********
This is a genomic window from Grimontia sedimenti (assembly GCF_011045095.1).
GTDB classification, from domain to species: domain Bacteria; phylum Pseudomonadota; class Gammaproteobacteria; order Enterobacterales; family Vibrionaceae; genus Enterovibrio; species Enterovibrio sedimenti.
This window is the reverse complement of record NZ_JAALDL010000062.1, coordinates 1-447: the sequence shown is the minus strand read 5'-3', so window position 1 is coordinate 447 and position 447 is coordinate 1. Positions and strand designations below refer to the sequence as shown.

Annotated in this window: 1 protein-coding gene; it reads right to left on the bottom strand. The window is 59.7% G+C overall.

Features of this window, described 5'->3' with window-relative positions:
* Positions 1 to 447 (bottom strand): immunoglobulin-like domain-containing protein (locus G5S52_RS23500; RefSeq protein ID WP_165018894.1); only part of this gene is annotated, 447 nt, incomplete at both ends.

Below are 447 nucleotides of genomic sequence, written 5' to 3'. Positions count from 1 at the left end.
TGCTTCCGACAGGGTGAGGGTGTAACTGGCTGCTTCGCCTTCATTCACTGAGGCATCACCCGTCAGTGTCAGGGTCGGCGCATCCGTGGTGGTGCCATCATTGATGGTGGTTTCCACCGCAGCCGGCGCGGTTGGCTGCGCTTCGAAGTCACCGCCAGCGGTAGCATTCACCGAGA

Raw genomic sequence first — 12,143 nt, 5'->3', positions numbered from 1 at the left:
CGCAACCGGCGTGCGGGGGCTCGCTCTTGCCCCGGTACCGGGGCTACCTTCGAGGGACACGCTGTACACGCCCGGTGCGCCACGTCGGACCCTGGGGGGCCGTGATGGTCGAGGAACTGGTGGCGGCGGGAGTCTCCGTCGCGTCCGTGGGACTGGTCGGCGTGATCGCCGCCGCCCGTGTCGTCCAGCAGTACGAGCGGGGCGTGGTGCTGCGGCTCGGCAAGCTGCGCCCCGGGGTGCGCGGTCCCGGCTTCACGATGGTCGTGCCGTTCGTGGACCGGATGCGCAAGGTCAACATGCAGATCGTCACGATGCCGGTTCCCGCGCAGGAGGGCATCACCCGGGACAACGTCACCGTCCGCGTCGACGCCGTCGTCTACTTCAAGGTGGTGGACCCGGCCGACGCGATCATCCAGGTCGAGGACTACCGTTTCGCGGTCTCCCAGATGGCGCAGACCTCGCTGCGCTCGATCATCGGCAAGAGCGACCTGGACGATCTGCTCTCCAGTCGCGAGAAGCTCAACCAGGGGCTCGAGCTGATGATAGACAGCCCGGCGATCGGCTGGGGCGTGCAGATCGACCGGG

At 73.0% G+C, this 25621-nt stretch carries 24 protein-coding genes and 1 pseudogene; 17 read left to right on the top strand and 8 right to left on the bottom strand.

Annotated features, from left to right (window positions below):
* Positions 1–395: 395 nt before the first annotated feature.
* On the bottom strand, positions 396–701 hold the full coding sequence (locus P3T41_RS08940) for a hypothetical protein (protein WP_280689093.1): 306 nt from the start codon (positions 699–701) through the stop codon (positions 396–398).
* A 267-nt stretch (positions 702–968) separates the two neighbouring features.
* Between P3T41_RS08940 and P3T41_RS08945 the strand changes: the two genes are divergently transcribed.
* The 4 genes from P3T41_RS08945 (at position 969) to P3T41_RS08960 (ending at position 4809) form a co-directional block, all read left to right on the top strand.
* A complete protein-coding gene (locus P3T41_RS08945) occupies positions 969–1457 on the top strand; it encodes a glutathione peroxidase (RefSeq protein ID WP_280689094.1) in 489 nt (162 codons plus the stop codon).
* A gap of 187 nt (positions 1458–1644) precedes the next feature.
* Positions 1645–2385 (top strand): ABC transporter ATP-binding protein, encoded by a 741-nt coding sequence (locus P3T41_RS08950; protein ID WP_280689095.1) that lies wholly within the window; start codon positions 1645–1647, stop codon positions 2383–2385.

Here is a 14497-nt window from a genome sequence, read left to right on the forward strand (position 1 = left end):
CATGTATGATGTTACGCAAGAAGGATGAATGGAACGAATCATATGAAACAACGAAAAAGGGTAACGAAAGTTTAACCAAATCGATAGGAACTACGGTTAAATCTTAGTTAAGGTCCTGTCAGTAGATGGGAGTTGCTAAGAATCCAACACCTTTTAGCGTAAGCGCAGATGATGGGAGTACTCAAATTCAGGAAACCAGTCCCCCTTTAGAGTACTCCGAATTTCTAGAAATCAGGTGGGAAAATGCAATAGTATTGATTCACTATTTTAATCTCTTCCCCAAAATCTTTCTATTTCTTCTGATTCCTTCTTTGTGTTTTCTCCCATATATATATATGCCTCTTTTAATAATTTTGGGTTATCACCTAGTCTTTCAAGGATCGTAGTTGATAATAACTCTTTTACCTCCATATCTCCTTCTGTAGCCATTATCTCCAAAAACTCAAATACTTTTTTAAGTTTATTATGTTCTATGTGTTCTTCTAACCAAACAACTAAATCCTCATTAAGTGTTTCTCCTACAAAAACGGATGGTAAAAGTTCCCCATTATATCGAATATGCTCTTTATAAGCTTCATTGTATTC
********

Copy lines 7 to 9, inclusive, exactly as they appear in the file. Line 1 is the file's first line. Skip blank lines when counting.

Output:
Below are 447 nucleotides of genomic sequence, written 5' to 3'. Positions count from 1 at the left end.
TGCTTCCGACAGGGTGAGGGTGTAACTGGCTGCTTCGCCTTCATTCACTGAGGCATCACCCGTCAGTGTCAGGGTCGGCGCATCCGTGGTGGTGCCATCATTGATGGTGGTTTCCACCGCAGCCGGCGCGGTTGGCTGCGCTTCGAAGTCACCGCCAGCGGTAGCATTCACCGAGA

Raw genomic sequence first — 12,143 nt, 5'->3', positions numbered from 1 at the left: